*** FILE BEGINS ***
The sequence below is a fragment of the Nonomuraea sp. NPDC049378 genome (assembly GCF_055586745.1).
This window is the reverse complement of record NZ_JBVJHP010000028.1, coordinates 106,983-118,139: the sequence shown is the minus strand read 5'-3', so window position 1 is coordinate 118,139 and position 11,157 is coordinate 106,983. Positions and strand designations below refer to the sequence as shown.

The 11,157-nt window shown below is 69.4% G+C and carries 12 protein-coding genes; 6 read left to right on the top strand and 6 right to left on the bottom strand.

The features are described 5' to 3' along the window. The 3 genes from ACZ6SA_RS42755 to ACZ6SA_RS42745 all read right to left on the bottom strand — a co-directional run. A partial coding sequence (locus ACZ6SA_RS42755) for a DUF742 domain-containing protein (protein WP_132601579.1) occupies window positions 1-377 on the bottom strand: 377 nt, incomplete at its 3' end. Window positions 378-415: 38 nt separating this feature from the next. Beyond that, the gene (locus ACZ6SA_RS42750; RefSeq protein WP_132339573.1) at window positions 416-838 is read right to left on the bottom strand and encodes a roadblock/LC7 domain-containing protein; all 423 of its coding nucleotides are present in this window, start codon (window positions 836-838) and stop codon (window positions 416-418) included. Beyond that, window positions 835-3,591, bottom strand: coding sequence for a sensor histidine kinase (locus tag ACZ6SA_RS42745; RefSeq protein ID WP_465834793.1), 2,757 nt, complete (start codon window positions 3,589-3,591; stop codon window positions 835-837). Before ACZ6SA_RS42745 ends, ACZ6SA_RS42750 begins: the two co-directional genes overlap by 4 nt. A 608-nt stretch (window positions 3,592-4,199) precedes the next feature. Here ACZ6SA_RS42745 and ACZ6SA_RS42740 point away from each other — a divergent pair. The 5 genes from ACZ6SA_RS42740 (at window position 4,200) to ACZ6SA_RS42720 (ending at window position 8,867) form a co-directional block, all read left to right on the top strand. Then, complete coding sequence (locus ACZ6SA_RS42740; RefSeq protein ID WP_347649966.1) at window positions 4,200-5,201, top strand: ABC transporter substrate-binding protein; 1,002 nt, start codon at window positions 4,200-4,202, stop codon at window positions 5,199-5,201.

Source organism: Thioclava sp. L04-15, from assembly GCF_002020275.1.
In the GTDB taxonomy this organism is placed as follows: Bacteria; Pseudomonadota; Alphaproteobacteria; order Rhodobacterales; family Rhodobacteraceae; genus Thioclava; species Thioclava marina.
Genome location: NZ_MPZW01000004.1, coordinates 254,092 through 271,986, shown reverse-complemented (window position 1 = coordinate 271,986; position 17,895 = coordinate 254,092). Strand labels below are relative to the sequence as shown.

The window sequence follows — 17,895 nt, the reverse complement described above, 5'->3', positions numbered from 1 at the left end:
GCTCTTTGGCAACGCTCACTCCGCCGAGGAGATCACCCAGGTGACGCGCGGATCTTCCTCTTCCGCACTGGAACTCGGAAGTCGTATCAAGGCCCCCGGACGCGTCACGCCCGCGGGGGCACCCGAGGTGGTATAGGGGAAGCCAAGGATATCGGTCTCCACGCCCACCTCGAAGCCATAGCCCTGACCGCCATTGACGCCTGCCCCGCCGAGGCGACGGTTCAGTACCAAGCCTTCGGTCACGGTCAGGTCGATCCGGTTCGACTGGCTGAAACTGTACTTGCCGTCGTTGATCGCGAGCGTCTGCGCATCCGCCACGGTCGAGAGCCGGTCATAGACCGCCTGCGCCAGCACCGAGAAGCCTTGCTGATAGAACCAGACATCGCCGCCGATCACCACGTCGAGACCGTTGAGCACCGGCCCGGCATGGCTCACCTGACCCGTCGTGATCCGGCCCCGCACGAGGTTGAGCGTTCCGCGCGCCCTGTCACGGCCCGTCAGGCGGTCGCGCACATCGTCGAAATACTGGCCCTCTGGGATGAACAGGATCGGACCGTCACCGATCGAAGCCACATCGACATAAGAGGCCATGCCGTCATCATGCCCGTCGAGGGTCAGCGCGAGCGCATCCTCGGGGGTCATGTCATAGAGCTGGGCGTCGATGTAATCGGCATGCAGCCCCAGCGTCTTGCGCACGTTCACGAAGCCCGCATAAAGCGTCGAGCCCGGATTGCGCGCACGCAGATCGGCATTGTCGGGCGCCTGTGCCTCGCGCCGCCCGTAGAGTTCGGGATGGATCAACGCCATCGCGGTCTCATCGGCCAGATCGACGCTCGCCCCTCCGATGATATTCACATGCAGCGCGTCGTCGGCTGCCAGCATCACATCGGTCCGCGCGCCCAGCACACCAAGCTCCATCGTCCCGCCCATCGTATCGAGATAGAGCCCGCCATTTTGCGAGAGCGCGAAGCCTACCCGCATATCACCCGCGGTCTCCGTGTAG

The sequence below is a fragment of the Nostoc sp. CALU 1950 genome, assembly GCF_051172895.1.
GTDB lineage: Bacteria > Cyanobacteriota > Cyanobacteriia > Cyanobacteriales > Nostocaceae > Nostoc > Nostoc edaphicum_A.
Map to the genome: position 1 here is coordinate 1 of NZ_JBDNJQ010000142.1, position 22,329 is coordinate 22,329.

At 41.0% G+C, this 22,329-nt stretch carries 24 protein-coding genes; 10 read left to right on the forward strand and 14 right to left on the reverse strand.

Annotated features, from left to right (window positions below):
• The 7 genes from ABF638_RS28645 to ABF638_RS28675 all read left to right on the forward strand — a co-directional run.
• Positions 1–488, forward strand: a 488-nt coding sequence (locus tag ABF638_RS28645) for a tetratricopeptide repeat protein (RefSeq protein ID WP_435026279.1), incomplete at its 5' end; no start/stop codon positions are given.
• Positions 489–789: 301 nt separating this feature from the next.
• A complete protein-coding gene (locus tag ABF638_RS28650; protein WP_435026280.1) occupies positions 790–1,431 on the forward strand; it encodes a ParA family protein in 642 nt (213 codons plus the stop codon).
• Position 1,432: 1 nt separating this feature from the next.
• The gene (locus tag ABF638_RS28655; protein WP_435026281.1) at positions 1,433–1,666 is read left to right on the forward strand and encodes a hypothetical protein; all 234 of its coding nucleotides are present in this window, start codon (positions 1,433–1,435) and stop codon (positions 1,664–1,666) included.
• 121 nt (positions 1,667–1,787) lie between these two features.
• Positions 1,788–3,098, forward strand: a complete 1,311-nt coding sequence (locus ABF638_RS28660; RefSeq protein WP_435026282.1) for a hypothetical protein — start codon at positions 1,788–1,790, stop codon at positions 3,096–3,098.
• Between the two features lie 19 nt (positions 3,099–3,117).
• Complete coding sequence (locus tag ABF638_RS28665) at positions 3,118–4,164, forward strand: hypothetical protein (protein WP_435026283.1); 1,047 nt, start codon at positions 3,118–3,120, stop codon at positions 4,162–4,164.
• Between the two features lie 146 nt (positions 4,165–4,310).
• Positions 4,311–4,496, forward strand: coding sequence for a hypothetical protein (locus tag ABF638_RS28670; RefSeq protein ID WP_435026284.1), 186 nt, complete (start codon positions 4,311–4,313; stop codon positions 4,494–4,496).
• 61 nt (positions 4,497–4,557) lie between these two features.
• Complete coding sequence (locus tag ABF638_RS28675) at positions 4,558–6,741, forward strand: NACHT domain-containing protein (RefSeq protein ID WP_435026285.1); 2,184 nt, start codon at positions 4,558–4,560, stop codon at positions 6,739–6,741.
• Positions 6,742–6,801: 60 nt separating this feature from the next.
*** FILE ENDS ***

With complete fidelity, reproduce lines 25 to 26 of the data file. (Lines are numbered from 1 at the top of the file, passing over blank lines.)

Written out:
• Between the two features lie 146 nt (positions 4,165–4,310).
• Positions 4,311–4,496, forward strand: coding sequence for a hypothetical protein (locus tag ABF638_RS28670; RefSeq protein ID WP_435026284.1), 186 nt, complete (start codon positions 4,311–4,313; stop codon positions 4,494–4,496).